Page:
About Catherine Norton Forrest
Catherine Norton Sinclair (1817-1891) was an actress-manager who worked with such notable actors as Junius Brutus Booth, Edwin Booth, and Laura Keene. Her sensational divorce from Edwin Forrest captivated the American public in the mid-1800s.
Sinclair was born in London, the eldest of John and Catherine Sinclair's four children. The Sinclairs were originally from Edinburgh, Scotland. Mr. Sinclair became a successful drummer in the militia and later a well-known singer, who toured the U.S. in the early 1830s. She was well-educated, and welcomed in the social and cultural circles of London society. At age nineteen, Sinclair attended a performance of The Gladiator, starring the popular American actor, Edwin Forrest, as Spartacus. She arranged to meet him and on June 23, 1837 they were married at a church in Covent Garden. Shortly thereafter, the Forrests moved to New York and lived there for the next twelve years. Life in the U.S. and the Forrest Divorce Case
By many accounts, the Forrests lived as a happily married couple in New York from 1837-1849. Forrest became one of the prominent actors of his time, especially after his success in London, where previously American actors were not taken seriously. Forrest's acting work took him throughout the U.S., sometimes accompanied by Mrs. Forrest, who otherwise spent her time at their home on 22nd St. in New York City (NYC). Unfortunately, the Forrests had four children die during or immediately after childbirth.
Mrs. Forrest's parents and sisters also spent considerable time in the U.S. and lived much of the time with the Forrests in NYC. One sister, Mrs. Voorheis, lived with her husband in NYC. Whenever Forrest toured outside of NYC, Mrs. Voorheis usually stayed with her at the Forrest home on 22nd St.
Mrs. Forrest was an intellectual and a captivating conversationalist, who was quickly accepted into the social circle of the literary and artistic elite of NYC. The literati discussed such works as George Sand's novel,Consuelo, which proved fateful to the Forrests' marriage. Mrs. Forrest was known to socialize at home with other members of this social circle while Forrest was working onstage, either in New York or in other venues around the country. Forrest himself did not participate "and did not enjoy home company." (p. 347)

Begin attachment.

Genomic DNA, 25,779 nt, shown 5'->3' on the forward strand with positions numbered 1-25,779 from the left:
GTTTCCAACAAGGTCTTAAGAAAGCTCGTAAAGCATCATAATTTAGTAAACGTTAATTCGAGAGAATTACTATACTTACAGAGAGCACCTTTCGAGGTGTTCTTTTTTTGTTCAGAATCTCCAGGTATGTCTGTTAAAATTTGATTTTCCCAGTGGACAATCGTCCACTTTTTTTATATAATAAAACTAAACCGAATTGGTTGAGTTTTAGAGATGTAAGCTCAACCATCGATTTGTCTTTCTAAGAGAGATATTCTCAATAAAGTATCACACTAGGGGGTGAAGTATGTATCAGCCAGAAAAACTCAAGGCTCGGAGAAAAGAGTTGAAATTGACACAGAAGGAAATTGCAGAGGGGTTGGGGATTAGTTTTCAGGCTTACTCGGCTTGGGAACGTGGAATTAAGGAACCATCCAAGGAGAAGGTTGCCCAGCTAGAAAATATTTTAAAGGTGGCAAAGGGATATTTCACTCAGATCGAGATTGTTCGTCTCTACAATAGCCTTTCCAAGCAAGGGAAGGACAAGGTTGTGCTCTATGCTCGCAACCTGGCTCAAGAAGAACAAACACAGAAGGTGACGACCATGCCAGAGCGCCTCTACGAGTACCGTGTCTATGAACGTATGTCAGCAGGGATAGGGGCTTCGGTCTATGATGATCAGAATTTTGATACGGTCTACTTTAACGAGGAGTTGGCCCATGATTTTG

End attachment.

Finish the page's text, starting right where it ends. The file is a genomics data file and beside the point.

The Forrests' marriage began to unravel in 1848 when Forrest began to suspect that his wife had been unfaithful to him. The event that led to the Forrests' separation and divorce trial concerned Mrs. Forrest's relationship with George W. Jamieson, one of Forrest's fellow actors. While on tour in Cincinnati, Forrest left his wife in the company of Jamieson while running an errand. Apparently suspicious, he returned ahead of schedule and encountered Jamieson performing an amateur phrenological study of Mrs. Forrest's head. Forrest accepted this explanation but later took advantage of Mrs. Forrest's absence from home to read a letter Jamieson wrote to her in the form of George Sand's novel, Consuelo. According to Mrs. Forrest, who defended the novel, she had challenged Jamieson to write a love letter that rivaled Mrs. Sand's work in the novel. Mr. Forrest was unconvinced and immediately asked for a separation from Mrs. Forrest.
The Forrests made a pledge to avoid publicizing the reasons for their separation, but by December 1849/January 1850 they both made public accusations about infidelity. Forrest sued for divorce in Pennsylvania with Mrs. Forrest filing a countersuit in New York shortly thereafter. Forrest's suit was rejected for reasons of non-residency in the state of Pennsylvania. Both parties accused the other of numerous incidents of infidelity.